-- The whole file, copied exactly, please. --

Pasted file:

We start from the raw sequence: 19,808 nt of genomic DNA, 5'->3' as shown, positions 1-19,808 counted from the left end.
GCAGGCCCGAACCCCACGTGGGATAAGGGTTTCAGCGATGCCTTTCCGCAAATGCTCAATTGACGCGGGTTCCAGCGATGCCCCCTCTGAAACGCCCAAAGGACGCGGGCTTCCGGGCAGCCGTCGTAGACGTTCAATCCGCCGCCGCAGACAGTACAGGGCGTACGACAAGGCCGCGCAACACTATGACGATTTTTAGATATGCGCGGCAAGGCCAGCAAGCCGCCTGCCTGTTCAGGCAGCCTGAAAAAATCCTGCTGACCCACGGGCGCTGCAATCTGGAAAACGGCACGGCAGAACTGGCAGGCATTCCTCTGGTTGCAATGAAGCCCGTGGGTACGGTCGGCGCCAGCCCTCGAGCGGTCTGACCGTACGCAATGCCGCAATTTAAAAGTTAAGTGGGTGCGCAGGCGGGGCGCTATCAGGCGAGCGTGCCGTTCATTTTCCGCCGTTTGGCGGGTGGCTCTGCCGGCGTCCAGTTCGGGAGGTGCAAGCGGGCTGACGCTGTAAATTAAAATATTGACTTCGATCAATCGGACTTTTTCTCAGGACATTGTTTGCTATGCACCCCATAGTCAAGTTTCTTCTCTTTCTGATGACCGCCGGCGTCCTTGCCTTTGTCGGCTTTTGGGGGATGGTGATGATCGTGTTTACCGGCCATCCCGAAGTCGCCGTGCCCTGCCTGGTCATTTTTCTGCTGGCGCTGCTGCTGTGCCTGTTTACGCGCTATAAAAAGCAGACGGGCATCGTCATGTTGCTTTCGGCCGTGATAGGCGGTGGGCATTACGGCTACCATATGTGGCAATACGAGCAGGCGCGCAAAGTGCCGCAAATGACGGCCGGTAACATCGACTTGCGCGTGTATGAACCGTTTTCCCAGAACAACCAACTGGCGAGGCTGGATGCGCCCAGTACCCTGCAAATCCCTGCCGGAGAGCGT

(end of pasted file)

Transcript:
We start from the raw sequence: 19,808 nt of genomic DNA, 5'->3' as shown, positions 1-19,808 counted from the left end.
GCAGGCCCGAACCCCACGTGGGATAAGGGTTTCAGCGATGCCTTTCCGCAAATGCTCAATTGACGCGGGTTCCAGCGATGCCCCCTCTGAAACGCCCAAAGGACGCGGGCTTCCGGGCAGCCGTCGTAGACGTTCAATCCGCCGCCGCAGACAGTACAGGGCGTACGACAAGGCCGCGCAACACTATGACGATTTTTAGATATGCGCGGCAAGGCCAGCAAGCCGCCTGCCTGTTCAGGCAGCCTGAAAAAATCCTGCTGACCCACGGGCGCTGCAATCTGGAAAACGGCACGGCAGAACTGGCAGGCATTCCTCTGGTTGCAATGAAGCCCGTGGGTACGGTCGGCGCCAGCCCTCGAGCGGTCTGACCGTACGCAATGCCGCAATTTAAAAGTTAAGTGGGTGCGCAGGCGGGGCGCTATCAGGCGAGCGTGCCGTTCATTTTCCGCCGTTTGGCGGGTGGCTCTGCCGGCGTCCAGTTCGGGAGGTGCAAGCGGGCTGACGCTGTAAATTAAAATATTGACTTCGATCAATCGGACTTTTTCTCAGGACATTGTTTGCTATGCACCCCATAGTCAAGTTTCTTCTCTTTCTGATGACCGCCGGCGTCCTTGCCTTTGTCGGCTTTTGGGGGATGGTGATGATCGTGTTTACCGGCCATCCCGAAGTCGCCGTGCCCTGCCTGGTCATTTTTCTGCTGGCGCTGCTGCTGTGCCTGTTTACGCGCTATAAAAAGCAGACGGGCATCGTCATGTTGCTTTCGGCCGTGATAGGCGGTGGGCATTACGGCTACCATATGTGGCAATACGAGCAGGCGCGCAAAGTGCCGCAAATGACGGCCGGTAACATCGACTTGCGCGTGTATGAACCGTTTTCCCAGAACAACCAACTGGCGAGGCTGGATGCGCCCAGTACCCTGCAAATCCCTGCCGGAGAGCGT